The Care and Feeding of a MacGuffin

The Care and Feeding of a MacGuffin

As far as anyone knows Alfred Hitchcock was the first to use the term “MacGuffin.” He said it was “[T]he device, the gimmick, if you will, or the papers the spies are after… The plans, documents or secrets must seem to be of vital importance to the characters. To me, the narrator, they’re of no importance whatsoever.”

It might seem like he’s denigrating the value of his discovery, but remember that, as director, he came in after the writer had done his job. Everything always seems easier after the writer has done his job. And it took a good writer to build the structure of the MacGuffin into the plots so well that Hitchcock could ignore it and get on with making movies like The Thirty Nine Steps, The Lady Vanishes, and Strangers on a Train.

The MacGuffin is the linchpin of the story; the gizmo, situation, or event that lies behind the motive.

Is it possible to write a story — even a mystery story — without a MacGuffin? Certainly. It’s possible to build a two-masted schooner without a keel, but the ship will be much harder to sail and may be prone to rolling over unexpectedly. The simple truth is that somebody has to be after something, and some force, human, animal, or elemental has to be in his way, or there’s no story.

Let’s look at the MacGuffin in Dashiell Hammett’s The Maltese Falcon. The plot involves murder, mayhem, romance, and deceit in San Francisco in the 1920s, and introduces Sam Spade, the PI from whom a whole school of particularly American private detectives has evolved. The MacGuffin in the story is the eponymous Maltese Falcon, the statuette of a bird about twelve inches high covered with black enamel. And under the enamel is – well as Casper Gutman, Hammett’s original fat man, tells Spade in the novel:

“Mr. Spade, have you any conception of how much money can be made out of that black bird?”

“No.”

… “Well, sir, if I told you — by Gad, if I told you half! — you’d call me a liar.”

And a chapter later Gutman does tell him, spending over two thousand words in the telling. It seems, to abbreviate the long and lovely story, that a foot-high solid gold falcon encrusted with precious gems from beak to claw was crafted in 1530 at the order of Villiers de l’isle d’Adam, Grand Master of the Knights of Malta as a gift to Emperor Charles V. The gift was lost at sea, found and then lost again and, somewhere along the way, covered with black enamel to conceal its value.

Gutman could have just said, “Black bird; worth a lot of money.” Why two thousand words? Because if the bird isn’t rare, and romantic, and incredibly valuable, why would Gutman spend 17 years of his life hunting for it? Why not just rob a bank? Half a dozen people die pursuing or protecting the black bird, and Hammett had to make you, the reader, believe that the object was worth the blood spilled for it.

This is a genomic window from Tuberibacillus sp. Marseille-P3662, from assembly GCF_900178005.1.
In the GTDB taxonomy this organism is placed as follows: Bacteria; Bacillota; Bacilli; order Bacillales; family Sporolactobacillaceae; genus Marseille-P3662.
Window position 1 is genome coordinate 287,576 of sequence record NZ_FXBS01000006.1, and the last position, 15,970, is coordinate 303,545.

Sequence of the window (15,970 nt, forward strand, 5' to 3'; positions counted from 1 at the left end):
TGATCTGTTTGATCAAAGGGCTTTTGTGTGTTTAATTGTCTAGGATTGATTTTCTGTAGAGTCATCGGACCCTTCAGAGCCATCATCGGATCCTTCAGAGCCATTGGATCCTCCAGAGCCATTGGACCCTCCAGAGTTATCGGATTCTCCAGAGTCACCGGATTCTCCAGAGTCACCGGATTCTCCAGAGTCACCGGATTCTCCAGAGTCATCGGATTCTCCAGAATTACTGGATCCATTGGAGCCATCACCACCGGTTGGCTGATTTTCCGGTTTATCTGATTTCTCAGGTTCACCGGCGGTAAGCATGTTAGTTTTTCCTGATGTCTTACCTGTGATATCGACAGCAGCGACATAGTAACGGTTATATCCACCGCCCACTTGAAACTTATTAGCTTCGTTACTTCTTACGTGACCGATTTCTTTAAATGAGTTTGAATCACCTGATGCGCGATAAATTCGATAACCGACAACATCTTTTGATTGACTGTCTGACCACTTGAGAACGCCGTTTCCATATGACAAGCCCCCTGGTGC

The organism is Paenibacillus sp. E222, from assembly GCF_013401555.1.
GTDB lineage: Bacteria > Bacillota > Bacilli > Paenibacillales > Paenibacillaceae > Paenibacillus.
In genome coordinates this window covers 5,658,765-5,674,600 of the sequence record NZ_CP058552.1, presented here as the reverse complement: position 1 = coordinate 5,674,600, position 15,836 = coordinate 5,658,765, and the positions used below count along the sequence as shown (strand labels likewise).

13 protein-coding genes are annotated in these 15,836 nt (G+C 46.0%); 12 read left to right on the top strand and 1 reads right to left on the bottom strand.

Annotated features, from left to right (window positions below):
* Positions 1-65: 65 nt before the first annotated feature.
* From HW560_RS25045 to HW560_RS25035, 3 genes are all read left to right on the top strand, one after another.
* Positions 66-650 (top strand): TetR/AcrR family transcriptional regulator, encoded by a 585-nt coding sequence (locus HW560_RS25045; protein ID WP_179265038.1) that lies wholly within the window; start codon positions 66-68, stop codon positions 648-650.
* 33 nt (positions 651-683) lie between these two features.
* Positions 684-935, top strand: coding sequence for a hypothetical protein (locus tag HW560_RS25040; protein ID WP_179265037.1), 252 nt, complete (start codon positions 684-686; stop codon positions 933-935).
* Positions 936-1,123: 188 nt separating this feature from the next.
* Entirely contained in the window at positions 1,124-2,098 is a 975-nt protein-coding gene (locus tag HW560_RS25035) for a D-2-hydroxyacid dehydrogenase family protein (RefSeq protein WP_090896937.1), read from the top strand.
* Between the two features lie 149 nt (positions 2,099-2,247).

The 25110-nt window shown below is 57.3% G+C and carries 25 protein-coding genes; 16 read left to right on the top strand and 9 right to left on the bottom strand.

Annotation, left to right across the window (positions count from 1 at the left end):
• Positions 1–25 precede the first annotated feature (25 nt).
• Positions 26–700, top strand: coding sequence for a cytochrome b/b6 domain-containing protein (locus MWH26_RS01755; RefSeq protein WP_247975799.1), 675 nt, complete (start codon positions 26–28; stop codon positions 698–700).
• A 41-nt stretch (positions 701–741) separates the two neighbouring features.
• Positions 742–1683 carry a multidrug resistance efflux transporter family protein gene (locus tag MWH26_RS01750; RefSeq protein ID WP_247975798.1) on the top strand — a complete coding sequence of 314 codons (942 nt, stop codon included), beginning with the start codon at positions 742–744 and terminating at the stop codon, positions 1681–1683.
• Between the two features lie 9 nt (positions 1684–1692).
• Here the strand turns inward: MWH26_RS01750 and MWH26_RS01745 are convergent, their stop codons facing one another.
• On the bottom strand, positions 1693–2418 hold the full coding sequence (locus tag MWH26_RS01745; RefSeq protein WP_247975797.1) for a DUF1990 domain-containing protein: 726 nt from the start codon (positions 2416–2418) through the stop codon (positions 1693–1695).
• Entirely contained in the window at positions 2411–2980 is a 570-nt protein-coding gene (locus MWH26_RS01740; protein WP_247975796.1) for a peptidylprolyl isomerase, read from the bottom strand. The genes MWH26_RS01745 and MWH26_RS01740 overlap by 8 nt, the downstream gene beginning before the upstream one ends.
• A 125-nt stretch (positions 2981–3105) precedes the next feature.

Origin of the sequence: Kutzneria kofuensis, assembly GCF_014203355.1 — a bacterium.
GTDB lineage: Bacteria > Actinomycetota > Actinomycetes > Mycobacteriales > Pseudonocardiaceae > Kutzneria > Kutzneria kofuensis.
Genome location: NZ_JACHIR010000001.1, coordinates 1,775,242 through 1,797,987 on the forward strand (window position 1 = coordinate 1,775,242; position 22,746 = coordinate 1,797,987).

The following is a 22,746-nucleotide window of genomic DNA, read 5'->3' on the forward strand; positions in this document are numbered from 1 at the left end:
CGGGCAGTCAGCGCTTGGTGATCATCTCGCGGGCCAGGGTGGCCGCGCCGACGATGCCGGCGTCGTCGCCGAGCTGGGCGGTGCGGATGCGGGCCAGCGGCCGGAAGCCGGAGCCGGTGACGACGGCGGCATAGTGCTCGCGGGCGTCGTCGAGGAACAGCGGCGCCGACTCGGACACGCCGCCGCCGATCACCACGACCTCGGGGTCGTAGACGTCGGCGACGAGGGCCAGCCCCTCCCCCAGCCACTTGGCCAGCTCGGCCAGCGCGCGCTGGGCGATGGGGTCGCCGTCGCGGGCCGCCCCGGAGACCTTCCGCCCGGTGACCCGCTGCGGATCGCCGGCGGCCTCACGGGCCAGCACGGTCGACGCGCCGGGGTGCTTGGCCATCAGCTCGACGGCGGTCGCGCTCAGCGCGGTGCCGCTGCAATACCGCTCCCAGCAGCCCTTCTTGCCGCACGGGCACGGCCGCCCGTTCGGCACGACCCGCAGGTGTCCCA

That’s a MacGuffin!

In many narratives the object is physical: a black bird, a rare manuscript, a one-of-a-kind postage stamp, an atomic warhead, an inheritance, the Naval treaty. But it can be something intangible like Communism or Freedom or winning an ice skating contest. It can be an ideal or a hatred or a delusion, or the orders of your superior officer. “Their’s not to reason why, their’s but to do and die.” Like that.

The MacGuffin motivates the story, and it matters not whether it be the villains or the heroes that do the moving. In The Maltese Falcon the black bird motivates Gutman, the villain; but in Dorothy Sayers’ Strong Poison Lord Peter Wimsey, the hero, is motivated by a sudden and overwhelming infatuation with Harriet Vane, who, when he first sees her, is standing in the dock accused of murder. The MacGuffin is love. Sure the actual murderer is motivated by greed, but his greed doesn’t move the plot forward. Wimsey’s need to prove Vane innocent does.

In Shakespeare’s Hamlet the MacGuffin is the tale told by a ghost who tells Hamlet that Claudius, his uncle, murdered his father and married his mother to become king. All else follows from the beseeching of this vengeful spirit.

In Henry V what King Henry wants is France. The whole country. Now there’s a MacGuffin with size and majesty. And a lot of good wine.

In Daphne du Maurier’s Rebecca, you might think the MacGuffin is Rebecca herself, but we can pin it down finer than that. The MacGuffin is the death of Rebecca. Or, even more precisely, the question as to how she died.

In Casablanca the MacGuffin is not the love affair between Rick and Ilsa, but an envelope containing several irrevocable “letters of transit” that can be used to escape to a neutral country. Their existence motivates the action and causes several deaths.

In Homer’s Iliad, the MacGuffin was Helen of Troy’s great beauty; “…the face that sank a thousand ships and burned the topless towers of Ilium,” as Marlowe put it. In real life the Trojan War was probably fought over land, or trade routes; but that doesn’t make nearly as satisfying a story.

Remember the old one-line master plot that goes: “An appealing hero strives against overwhelming odds to achieve a worthwhile goal”? Well, the MacGuffin isn’t merely the goal. It’s often also the reason for the overwhelming odds. Sam Spade’s partner gets murdered because the bad guys want the raven. Rick is forced into action because the bad guys want to prevent the letters of transit from being used.

Bad guys don’t ordinarily go around killing people and causing mayhem just to prove that they’re bad guys. They have some goal in mind. It might be an insane goal ‑‑ but there’s got to be some reason for what they do. In real life, of course, we don’t always learn the reason. But in a mystery story we should. After all, one of the main pleasures in reading a mystery story is knowing that, in the end, the mystery is going to be solved.

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